- Reuters/Ints Kalnins
The euro is on a tear on Thursday afternoon despite dovish comments from ECB President Mario Draghi to journalists following the central bank’s decision to leave monetary policy on hold at the July meeting of its governing council.
For the time being the ECB’s bond buying programme will remain capped at €60 billion per month and its interest rates – a deposit rate of -0.4% for banks, and a base interest rate of 0.0% – will be maintained.
There was virtually no chance that the ECB would make any formal changes to its policies on Thursday.
However, market participants have been keenly watching for any change in the wording of the bank’s policy statement for hints about when further tapering may occur.
That hint did not come on Thursday with the statement unchanged from the bank’s June meeting, and Draghi said that policymakers were “unanimous” in their decision not to change its wording.
The euro has popped despite Draghi striking a dovish tone during his comments.
“Inflation is not where we want it to be and where it should be,” he said.
“We are still confident that it will gradually get there but it is not there yet. That is why we reiterated that our package of monetary accommodation is still needed.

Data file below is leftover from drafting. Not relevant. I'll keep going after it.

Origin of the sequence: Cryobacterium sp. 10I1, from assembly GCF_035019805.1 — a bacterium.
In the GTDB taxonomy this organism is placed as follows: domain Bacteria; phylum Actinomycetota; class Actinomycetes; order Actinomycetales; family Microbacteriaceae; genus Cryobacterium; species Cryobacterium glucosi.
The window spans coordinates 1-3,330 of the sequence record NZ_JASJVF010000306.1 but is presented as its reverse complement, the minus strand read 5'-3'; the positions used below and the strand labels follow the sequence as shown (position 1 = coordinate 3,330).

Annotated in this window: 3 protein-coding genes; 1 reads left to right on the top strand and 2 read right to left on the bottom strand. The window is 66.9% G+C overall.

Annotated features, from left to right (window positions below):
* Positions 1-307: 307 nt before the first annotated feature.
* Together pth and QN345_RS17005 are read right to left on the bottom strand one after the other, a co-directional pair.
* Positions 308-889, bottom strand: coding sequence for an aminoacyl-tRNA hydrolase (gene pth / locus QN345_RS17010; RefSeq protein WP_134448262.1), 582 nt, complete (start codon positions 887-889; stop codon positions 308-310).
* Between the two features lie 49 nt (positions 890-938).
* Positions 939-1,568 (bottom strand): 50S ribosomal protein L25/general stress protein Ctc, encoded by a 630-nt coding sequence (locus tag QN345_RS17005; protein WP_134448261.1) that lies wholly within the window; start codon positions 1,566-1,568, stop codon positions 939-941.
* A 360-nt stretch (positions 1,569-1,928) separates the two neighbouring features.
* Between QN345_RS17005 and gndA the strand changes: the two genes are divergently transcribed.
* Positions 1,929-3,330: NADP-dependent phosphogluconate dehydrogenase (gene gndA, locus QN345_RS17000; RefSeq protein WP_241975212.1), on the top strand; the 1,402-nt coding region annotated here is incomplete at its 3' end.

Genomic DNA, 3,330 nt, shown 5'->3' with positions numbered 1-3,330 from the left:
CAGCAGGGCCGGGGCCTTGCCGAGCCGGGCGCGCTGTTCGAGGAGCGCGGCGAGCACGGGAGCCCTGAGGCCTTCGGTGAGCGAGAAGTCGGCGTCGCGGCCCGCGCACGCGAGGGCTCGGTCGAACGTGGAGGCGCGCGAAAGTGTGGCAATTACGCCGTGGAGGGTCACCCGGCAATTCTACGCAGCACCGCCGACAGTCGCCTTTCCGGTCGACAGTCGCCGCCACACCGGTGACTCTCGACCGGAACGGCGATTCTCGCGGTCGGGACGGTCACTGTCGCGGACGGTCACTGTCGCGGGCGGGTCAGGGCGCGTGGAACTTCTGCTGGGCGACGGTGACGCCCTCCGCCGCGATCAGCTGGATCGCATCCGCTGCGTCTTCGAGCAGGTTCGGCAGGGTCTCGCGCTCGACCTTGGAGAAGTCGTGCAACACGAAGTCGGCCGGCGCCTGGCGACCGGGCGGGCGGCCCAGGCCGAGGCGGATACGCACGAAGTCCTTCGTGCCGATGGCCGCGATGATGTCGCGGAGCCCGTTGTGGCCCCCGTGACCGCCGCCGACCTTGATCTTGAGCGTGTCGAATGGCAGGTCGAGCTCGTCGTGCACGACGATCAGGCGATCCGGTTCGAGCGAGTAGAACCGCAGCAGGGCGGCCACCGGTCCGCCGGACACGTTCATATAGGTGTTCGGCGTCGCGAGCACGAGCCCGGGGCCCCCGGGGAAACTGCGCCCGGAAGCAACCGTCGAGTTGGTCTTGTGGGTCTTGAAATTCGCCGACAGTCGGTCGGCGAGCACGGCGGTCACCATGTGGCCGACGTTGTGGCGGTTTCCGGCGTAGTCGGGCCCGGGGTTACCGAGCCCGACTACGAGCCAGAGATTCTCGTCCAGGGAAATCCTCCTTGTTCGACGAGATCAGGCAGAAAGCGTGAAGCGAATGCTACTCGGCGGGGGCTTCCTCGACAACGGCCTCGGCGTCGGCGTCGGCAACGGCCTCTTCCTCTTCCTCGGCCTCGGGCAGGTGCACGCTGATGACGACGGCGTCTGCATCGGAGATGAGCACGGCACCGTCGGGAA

By 3.30 p.m. BST the euro is close to 1% higher to trade at 1.1623 against the dollar, as the chart below shows:
Market expectations are that the ECB will announce a cut in the amount of bonds it is willing to buy from €60 billion to €40 billion in September, with a start date of January for that tapering. That’s in reaction to the gradual strengthening of the eurozone economy and the small rise in inflationary pressure in recent months.
While Draghi was dovish, it effectively seems as though the markets do not really believe what he said on the day, and continue to see tapering in the near future.
“We think that – within the broader framework of multi-year policy normalisation – the ECB is now focused on carefully preparing the markets for a tapering decision on 7 September,” UBS economists led by Reinhard Cluse wrote in a note to clients this week.
“We expect the ECB to announce on 7 September that it will start tapering QE as of January 2018, across all four asset classes (sovereigns, corporates, covered bonds, and ABS) and with a first reduction in the monthly asset purchases from €60bn to €40bn,” they continue.
However, Draghi said during his press conference that the ECB has not yet discussed different scenarios for tapering QE.